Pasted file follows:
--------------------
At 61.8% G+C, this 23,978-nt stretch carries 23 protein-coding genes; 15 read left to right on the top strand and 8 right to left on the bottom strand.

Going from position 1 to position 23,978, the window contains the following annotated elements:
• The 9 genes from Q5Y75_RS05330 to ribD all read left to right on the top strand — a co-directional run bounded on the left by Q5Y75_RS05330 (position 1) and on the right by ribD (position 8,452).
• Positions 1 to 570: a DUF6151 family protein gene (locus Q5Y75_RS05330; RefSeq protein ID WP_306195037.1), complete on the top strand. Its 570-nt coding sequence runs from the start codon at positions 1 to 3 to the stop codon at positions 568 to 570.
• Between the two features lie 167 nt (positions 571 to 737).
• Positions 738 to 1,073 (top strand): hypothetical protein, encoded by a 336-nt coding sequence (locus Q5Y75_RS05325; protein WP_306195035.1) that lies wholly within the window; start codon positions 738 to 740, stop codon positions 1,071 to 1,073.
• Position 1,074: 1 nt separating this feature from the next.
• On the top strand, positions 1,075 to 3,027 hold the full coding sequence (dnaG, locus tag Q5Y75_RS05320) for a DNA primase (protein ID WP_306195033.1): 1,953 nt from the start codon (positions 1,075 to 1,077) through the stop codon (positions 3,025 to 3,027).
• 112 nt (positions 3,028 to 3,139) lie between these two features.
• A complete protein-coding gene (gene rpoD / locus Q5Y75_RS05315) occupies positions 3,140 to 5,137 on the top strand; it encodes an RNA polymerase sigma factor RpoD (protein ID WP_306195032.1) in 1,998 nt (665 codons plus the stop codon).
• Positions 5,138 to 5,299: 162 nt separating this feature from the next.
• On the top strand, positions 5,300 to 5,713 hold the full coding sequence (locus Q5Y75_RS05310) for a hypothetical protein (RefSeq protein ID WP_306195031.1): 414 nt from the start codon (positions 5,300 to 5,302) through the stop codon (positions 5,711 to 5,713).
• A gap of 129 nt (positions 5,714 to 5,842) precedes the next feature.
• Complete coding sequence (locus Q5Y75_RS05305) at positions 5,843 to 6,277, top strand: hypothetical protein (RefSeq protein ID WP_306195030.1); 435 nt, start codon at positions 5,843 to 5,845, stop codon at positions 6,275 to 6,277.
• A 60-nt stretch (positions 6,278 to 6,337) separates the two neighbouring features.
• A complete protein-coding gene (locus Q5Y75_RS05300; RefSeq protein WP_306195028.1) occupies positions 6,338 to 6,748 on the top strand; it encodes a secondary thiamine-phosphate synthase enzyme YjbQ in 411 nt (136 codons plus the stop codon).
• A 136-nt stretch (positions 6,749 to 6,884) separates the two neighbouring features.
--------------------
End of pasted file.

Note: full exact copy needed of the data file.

At 61.8% G+C, this 23,978-nt stretch carries 23 protein-coding genes; 15 read left to right on the top strand and 8 right to left on the bottom strand.

Going from position 1 to position 23,978, the window contains the following annotated elements:
• The 9 genes from Q5Y75_RS05330 to ribD all read left to right on the top strand — a co-directional run bounded on the left by Q5Y75_RS05330 (position 1) and on the right by ribD (position 8,452).
• Positions 1 to 570: a DUF6151 family protein gene (locus Q5Y75_RS05330; RefSeq protein ID WP_306195037.1), complete on the top strand. Its 570-nt coding sequence runs from the start codon at positions 1 to 3 to the stop codon at positions 568 to 570.
• Between the two features lie 167 nt (positions 571 to 737).
• Positions 738 to 1,073 (top strand): hypothetical protein, encoded by a 336-nt coding sequence (locus Q5Y75_RS05325; protein WP_306195035.1) that lies wholly within the window; start codon positions 738 to 740, stop codon positions 1,071 to 1,073.
• Position 1,074: 1 nt separating this feature from the next.
• On the top strand, positions 1,075 to 3,027 hold the full coding sequence (dnaG, locus tag Q5Y75_RS05320) for a DNA primase (protein ID WP_306195033.1): 1,953 nt from the start codon (positions 1,075 to 1,077) through the stop codon (positions 3,025 to 3,027).
• 112 nt (positions 3,028 to 3,139) lie between these two features.
• A complete protein-coding gene (gene rpoD / locus Q5Y75_RS05315) occupies positions 3,140 to 5,137 on the top strand; it encodes an RNA polymerase sigma factor RpoD (protein ID WP_306195032.1) in 1,998 nt (665 codons plus the stop codon).
• Positions 5,138 to 5,299: 162 nt separating this feature from the next.
• On the top strand, positions 5,300 to 5,713 hold the full coding sequence (locus Q5Y75_RS05310) for a hypothetical protein (RefSeq protein ID WP_306195031.1): 414 nt from the start codon (positions 5,300 to 5,302) through the stop codon (positions 5,711 to 5,713).
• A gap of 129 nt (positions 5,714 to 5,842) precedes the next feature.
• Complete coding sequence (locus Q5Y75_RS05305) at positions 5,843 to 6,277, top strand: hypothetical protein (RefSeq protein ID WP_306195030.1); 435 nt, start codon at positions 5,843 to 5,845, stop codon at positions 6,275 to 6,277.
• A 60-nt stretch (positions 6,278 to 6,337) separates the two neighbouring features.
• A complete protein-coding gene (locus Q5Y75_RS05300; RefSeq protein WP_306195028.1) occupies positions 6,338 to 6,748 on the top strand; it encodes a secondary thiamine-phosphate synthase enzyme YjbQ in 411 nt (136 codons plus the stop codon).
• A 136-nt stretch (positions 6,749 to 6,884) separates the two neighbouring features.